Effort to allow bear hunting in Connecticut defeated in legislature

Effort to allow bear hunting in Connecticut defeated in legislature


HARTFORD — Senate Democrats Thursday blocked efforts to legalize bear hunting by amending the bill to instead prohibit the import or transport of lions, rhinoceroses, elephants, and lions.

Senate Majority Leader Bob Duff, D-Norwalk, told reporters the change, which followed more than two-and-a-half hours of debate spread across two days, was warranted in part because the underlying bill to create a bear hunting season didn’t appear to have the votes needed for passage.

The amended bill was then referred to the Judiciary Committee, but Senate Republican Leader Len Fasano said the move also effectively killed the legislation all together.

Around the same time, the House Thursday engaged in a 90-minute debate about joining a compact that would effectively utilize the popular vote to determine the presidential election winner, only to pull the bill without a vote.

House Democratic leaders said that bill also didn’t have the votes needed for adoption, but felt it had enough support outside the legislature to warrant debate.

Both sets of action come as observers continue to watch how the current power dynamic will affect legislative business, but lawmakers said Thursday shouldn’t be seen as a sign of struggle.

“Politics are played in every chamber every day of the week,” Fasano, R-North Haven, said. He noted the Senate approved 42 bills on Wednesday. The vast majority were unanimous, with only eight receiving any opposition and none getting support from less than 26 Senators.

The bear bill was the only piece of legislation the Senate took up Thursday, though, and the chamber only approved one bill — a ban on conversion therapy for minors — the week prior.

Duff also said Wednesday’s activity shows the Senate is willing to function in a bipartisan manner to move as much legislation as it can.

“I think that still speaks well for the process, and everybody is settling into and getting used to the 18-18 numbers we have in the Senate,” he said.

The Senate is tied at 18 members from each party after Republicans picked up three seats in November, forcing the two sides to reach a power sharing agreement just before the session started.

House Democrats, meanwhile, hold a slim 79-72 majority, and House Speaker Joe Aresimowicz said the chamber follows a similar agreement whenever attendance results in a tie.

Still, he said legislators have long understood the dynamic in the building, and the perception that split power will make the process difficult comes from the outside. “The realization is happening more out in the halls and within people’s district than necessarily within this chamber,” he said.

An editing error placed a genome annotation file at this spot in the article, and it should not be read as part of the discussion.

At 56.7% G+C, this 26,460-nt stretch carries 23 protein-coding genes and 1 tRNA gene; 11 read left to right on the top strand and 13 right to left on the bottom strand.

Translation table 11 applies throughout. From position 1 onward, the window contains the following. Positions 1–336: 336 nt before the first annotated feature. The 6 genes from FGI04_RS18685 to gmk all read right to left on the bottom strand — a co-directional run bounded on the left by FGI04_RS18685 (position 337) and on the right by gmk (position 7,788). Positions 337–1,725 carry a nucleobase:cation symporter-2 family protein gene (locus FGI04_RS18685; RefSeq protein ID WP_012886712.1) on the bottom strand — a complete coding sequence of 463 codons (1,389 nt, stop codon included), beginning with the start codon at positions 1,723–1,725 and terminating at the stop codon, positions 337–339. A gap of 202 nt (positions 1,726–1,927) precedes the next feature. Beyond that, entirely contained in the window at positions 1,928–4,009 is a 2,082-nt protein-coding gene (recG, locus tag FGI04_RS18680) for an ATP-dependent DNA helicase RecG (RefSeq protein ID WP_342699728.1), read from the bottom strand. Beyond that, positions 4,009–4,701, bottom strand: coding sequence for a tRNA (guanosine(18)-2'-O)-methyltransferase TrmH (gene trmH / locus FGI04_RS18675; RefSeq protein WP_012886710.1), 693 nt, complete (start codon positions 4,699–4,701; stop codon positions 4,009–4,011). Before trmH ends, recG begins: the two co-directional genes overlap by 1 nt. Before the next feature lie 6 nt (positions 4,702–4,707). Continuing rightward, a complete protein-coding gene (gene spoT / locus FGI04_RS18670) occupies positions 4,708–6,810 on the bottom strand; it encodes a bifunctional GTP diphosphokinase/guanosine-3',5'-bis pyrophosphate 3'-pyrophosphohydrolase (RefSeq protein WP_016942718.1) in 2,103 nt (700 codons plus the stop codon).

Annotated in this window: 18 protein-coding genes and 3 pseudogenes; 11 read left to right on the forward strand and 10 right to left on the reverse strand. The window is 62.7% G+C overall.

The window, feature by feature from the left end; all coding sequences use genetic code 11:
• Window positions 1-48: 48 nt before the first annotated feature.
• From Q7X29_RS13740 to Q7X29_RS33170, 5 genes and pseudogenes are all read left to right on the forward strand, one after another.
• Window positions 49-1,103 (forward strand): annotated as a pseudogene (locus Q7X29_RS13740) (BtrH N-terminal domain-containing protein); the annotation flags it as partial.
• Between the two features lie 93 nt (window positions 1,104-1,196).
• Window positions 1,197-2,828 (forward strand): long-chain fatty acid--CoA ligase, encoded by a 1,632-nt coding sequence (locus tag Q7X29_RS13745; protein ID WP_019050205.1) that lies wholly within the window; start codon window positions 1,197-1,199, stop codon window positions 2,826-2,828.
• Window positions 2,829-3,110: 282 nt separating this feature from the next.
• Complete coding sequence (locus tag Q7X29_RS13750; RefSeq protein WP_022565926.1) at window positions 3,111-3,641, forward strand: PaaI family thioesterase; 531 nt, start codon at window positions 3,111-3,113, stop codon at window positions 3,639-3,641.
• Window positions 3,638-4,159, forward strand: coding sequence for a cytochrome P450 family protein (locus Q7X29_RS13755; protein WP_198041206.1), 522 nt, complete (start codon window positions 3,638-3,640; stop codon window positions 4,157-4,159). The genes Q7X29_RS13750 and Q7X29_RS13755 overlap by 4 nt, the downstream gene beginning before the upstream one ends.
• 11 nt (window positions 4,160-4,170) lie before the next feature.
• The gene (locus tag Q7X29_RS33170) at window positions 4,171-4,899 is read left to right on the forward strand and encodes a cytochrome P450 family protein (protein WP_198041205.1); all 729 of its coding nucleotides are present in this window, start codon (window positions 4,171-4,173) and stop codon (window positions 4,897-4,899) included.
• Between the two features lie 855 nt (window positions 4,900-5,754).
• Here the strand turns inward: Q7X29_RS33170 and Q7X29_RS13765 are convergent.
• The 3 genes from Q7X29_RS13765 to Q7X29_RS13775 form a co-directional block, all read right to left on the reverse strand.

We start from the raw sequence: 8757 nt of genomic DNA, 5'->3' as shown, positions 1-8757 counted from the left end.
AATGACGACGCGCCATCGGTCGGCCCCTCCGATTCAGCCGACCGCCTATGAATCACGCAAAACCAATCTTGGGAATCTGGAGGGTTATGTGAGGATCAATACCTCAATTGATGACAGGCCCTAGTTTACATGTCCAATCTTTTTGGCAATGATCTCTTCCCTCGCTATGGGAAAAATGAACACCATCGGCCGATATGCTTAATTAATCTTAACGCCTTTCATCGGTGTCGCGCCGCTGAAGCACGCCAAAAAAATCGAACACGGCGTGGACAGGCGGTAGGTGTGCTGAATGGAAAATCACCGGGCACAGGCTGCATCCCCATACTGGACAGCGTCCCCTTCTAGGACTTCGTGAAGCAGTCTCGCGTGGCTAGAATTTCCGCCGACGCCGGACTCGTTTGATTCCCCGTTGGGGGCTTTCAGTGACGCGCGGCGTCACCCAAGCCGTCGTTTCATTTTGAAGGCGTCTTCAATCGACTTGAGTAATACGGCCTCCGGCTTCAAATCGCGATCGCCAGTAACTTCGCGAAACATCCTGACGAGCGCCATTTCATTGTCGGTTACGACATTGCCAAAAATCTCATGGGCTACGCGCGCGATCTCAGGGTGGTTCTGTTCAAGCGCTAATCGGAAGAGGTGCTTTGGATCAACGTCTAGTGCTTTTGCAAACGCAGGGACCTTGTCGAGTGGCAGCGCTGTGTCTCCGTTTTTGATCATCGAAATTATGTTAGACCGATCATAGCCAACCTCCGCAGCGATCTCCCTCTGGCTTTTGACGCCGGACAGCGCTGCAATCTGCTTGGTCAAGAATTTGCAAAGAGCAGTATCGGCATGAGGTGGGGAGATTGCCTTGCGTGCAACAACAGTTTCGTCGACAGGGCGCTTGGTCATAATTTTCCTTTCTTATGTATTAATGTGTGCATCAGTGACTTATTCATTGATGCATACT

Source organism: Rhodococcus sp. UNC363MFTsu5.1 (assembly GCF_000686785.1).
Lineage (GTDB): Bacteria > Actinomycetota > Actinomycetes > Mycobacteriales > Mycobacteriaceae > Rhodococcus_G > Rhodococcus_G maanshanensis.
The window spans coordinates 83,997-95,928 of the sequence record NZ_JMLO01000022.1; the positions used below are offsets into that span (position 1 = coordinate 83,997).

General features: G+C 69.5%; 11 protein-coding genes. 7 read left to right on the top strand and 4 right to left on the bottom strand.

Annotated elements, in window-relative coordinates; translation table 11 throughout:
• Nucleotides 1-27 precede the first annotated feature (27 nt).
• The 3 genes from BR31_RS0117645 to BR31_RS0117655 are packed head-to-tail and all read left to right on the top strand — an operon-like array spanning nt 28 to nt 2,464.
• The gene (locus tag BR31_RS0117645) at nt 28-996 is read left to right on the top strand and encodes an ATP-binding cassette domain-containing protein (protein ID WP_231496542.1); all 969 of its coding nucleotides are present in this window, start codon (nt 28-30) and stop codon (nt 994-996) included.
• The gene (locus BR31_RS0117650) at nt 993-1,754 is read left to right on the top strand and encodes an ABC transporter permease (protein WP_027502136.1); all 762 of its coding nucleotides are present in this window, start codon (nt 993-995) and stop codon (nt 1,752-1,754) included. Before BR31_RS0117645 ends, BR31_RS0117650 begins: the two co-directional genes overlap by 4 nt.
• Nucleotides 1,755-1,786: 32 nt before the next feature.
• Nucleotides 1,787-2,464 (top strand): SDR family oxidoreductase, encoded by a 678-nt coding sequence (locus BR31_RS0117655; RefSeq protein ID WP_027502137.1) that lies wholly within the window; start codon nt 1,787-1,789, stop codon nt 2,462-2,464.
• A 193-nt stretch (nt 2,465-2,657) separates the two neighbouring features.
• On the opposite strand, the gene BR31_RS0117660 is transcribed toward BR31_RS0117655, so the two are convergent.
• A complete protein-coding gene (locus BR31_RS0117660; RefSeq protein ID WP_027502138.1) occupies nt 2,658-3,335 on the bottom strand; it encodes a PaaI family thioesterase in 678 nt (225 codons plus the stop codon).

“I think we understood the dynamic when it happened, but I’m getting many questions from the outside — advocates, constituents, liaisons, the like — saying I never thought you’d entertain such a subject. Dynamics change, we can’t unring the bell from the November election.”

Prior to the start of Thursday’s session, he and House Majority Leader Matt Ritter, D-Hartford, did acknowledge that it can be difficult to run bills expected to run along party-lines without full attendance from their caucus’ members.

They said a string of illnesses, family obligations, and other scheduling conflicts have kept attendance down, something that wasn’t a problem when the Democrats held a larger majority.

Aresimowicz said he expects to run “a few bills that will be some time consumers.” Leaders from chambers said they were also negotiating the budget after adjourning mid afternoon.

The Senate had been considering a bill that would allow the Department of Energy and Environmental Protection to create a bear hunting season, something the agency says will help address a surge in the black bear population in Connecticut.

In an effort to garner more support for the bill, Sen. Craig Miner, R-Litchfield, offered an amendment to restrict it to Litchfield County, something Fasano said would have led to passage.

Democrats instead offered several amendments that gutted the bill and changed it to ban transport of certain exotic animals. The bill failed at the committee level, and the House has declined to take the issue up in past years.

The national popular vote, meanwhile, would have Connecticut join a compact to move away from the electoral college. The compact currently has 11 states that hold a combined 165 electoral votes.

Should the compact ever reach 270 electoral votes, the amount needed to win the presidential election, the states have agreed to give their votes to the winner of the popular vote. States currently gives all electoral votes to the highest vote-getter in their state.

Twitter: @reporter_savino


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